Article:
"Our biggest role at this moment is to hold the House together. To gothrough a divisive battle [with the White House] would not be aconstructive end of this piece of the legislative process," said Rep.Jerry Lewis (R-Calif.).

Lewis, who had been pushing for additional military spending in theemergency package, said he is now convinced the administration requestmeets most of the special Pentagon needs arising from the war inAfghanistan. He announced his change of heart at a packed meeting ofHouse Republicans yesterday morning.

"We think the $20 billion is right on track," said House AppropriationsCommittee Chairman C.W. Bill Young (R-Fla.), who on Tuesday had warnedBush that he might not get enough votes to move the defense bill out ofhis committee unless additional funds for homeland defense, the militaryand New York City were attached.

"The president believes there's enough money . . . to get us through theend of the year," Young said. After that, he said, the president hadpromised to ask for additional funds "when it became necessary."

But the chairman acknowledged that he was "disappointed" with Bush's useof the veto threat. "It creates an impression we aren't as united as wethought we were," he said.

Privately, GOP officials said they were concerned about the hard-lineposition of the White House on the spending at a time of spreading fearsabout the country's safety. Under a $40 billion spending deal worked outafter Sept. 11, the administration has already detailed how it willspend the first $20 billion and is negotiating with Congress over how tospend the second half.

Democrats, joined by some Republicans in both houses, have been warningthat the administration proposal shortchanges New York and underfundsagencies that have been stretched to the breaking point by the crisis.

"How long do you want to wait?" asked Rep. David R. Obey (Wis.), theranking Democrat on the House Appropriations Committee. "If we are in awar, yesterday is when we should begin funding these things."

GOP sources said it was unclear if they could stop a move to add moremoney for New York, and Young himself has backed more money for the FBIand nonproliferation programs.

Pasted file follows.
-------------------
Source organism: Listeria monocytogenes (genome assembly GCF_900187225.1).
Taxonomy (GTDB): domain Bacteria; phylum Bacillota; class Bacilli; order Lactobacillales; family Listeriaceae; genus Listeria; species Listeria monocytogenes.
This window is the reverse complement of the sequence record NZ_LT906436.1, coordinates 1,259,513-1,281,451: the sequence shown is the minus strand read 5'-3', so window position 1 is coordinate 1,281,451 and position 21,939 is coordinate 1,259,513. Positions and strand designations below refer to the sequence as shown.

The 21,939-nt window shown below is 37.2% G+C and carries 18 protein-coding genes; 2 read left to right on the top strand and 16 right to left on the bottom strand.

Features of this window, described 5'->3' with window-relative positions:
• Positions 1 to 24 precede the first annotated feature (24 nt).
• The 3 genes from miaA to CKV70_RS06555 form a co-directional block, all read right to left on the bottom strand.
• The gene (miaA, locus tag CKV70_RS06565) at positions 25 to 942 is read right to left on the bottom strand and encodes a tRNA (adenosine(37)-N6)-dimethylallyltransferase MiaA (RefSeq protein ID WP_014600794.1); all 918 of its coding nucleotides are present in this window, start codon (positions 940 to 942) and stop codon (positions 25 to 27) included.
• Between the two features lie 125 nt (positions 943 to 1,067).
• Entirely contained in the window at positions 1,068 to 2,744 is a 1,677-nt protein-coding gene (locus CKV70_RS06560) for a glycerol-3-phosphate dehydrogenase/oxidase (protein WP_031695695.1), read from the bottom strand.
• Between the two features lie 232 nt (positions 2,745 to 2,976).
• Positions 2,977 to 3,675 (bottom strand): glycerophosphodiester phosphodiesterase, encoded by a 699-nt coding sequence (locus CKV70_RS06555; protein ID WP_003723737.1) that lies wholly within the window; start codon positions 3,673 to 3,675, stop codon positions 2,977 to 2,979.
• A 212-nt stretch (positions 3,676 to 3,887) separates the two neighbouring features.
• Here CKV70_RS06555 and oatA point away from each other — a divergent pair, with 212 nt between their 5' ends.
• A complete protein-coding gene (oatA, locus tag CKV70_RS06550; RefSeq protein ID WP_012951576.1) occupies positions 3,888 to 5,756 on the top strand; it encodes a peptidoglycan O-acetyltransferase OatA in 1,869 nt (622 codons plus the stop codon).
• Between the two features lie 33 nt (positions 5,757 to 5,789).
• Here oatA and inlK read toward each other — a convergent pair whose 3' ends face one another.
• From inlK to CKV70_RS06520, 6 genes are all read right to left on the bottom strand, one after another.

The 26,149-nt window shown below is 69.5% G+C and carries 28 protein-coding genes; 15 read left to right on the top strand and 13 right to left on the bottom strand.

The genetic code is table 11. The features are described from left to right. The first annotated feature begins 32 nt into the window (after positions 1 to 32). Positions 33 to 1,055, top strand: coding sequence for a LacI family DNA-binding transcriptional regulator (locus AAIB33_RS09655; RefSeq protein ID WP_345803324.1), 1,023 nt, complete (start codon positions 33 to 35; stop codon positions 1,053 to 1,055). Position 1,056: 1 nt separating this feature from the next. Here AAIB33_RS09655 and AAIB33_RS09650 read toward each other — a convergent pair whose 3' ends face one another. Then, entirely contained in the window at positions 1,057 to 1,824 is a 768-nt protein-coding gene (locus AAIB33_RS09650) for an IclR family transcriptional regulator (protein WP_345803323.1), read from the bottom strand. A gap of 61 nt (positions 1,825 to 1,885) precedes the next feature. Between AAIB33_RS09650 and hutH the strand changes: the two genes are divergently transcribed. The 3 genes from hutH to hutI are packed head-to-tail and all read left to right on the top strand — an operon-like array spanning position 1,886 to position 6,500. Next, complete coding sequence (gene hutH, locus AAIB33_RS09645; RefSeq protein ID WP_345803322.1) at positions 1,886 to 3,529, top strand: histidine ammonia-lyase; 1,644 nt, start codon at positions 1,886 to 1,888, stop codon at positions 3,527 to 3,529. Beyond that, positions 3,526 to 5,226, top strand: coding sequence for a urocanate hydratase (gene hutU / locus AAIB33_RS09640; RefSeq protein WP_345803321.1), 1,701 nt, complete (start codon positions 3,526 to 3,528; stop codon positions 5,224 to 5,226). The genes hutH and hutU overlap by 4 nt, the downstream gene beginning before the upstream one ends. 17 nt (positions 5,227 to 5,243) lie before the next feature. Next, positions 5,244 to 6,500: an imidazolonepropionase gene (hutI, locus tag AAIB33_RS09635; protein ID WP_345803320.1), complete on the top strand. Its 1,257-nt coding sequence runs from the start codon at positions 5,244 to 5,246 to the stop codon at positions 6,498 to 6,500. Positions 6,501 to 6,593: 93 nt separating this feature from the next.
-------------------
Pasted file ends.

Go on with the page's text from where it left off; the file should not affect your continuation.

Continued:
In the Senate, substantial spending increases have been backed byAppropriations Committee Chairman Robert C. Byrd (D-W.Va.) and Sen. TedStevens (Alaska), the ranking Republican.

White House spokesman Ari Fleischer defended Bush's position. "There'splenty of time next year in a more orderly, thoughtful fashion to take alook at exactly where the needs lie," he said.

House Speaker J. Dennis Hastert (R-Ill.) and Senate Minority LeaderTrent Lott (R-Miss.) back the president. "He's concerned about spendingjust spiraling completely out of control," Lott told reporters. "And Ishare that concern."
return to menu


2.
Funds to Curb Nuclear Arms Spread Being Cut
Jeff Nesmith
Cox News Service
November 7, 2001
(for personal use only)


Washington --- Congress is on the verge of approving part of PresidentBush's request to cut Department of Energy nuclear nonproliferationfunding, even as Bush warned Tuesday that Osama bin Laden's terroristorganization is trying to acquire nuclear weapons.

A bill for spending on energy and water development that the Housepassed last week would cut about $20 million from DOE programs that helpRussia and other former Soviet republics keep nuclear weapons materialfrom terrorist groups and "rogue states."

Bush had asked Congress in March to cut the Energy Department's DefenseNuclear Nonproliferation Programs, which received $872 million duringthe last year of the Clinton administration, to $773 million. Butcongressional negotiators approved $853 million.

The Senate is expected to give final approval to the spending bill asearly as this week.

Rep. Chet Edwards (D-Texas), who served on a joint House-Senateconference committee that approved final wording of the bill, assailedthe cuts.

"I find it unbelievable that one week ago this House said we couldafford to give $7.4 billion in unearned corporate rebate checks to just16 Fortune 500 corporations, yet today this Congress will have cutfunding for programs designed to keep nuclear weapons and materials outof the hands of terrorists," Edwards said.

When Bush submitted a budget proposal to Congress in March, herecommended reducing the nonproliferation program because it was being"reviewed" by the National Security Council, said the White House Officeof Management and Budget.